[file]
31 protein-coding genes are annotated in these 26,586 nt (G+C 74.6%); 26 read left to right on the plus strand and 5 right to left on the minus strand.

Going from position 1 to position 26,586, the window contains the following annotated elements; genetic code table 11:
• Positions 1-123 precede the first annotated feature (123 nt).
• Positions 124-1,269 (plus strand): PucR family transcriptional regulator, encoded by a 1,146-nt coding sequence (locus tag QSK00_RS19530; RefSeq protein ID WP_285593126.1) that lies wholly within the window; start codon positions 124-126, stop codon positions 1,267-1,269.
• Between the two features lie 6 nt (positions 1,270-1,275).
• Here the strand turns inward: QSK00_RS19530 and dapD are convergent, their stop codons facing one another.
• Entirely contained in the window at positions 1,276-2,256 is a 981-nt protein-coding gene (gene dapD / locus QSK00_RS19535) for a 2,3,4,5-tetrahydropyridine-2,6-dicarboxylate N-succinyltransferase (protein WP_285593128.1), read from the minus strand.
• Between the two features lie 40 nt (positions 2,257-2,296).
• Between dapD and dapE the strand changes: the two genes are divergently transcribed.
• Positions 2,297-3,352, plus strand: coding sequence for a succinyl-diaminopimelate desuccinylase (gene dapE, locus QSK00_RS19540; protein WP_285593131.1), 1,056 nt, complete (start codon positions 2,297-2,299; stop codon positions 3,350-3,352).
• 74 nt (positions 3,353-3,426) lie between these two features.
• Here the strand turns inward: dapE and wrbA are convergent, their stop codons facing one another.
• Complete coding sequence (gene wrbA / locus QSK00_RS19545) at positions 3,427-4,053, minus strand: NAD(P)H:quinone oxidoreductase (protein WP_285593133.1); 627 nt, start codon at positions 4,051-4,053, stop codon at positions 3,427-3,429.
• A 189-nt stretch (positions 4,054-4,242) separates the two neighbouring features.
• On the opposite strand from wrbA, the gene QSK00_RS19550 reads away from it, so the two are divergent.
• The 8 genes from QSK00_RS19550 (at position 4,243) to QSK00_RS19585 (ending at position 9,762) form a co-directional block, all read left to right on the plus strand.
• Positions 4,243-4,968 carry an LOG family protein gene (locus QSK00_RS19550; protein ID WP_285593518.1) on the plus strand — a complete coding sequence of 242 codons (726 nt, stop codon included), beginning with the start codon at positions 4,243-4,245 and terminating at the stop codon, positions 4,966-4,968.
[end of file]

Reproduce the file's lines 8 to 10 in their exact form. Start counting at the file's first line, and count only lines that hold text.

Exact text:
• Between the two features lie 40 nt (positions 2,257-2,296).
• Between dapD and dapE the strand changes: the two genes are divergently transcribed.
• Positions 2,297-3,352, plus strand: coding sequence for a succinyl-diaminopimelate desuccinylase (gene dapE, locus QSK00_RS19540; protein WP_285593131.1), 1,056 nt, complete (start codon positions 2,297-2,299; stop codon positions 3,350-3,352).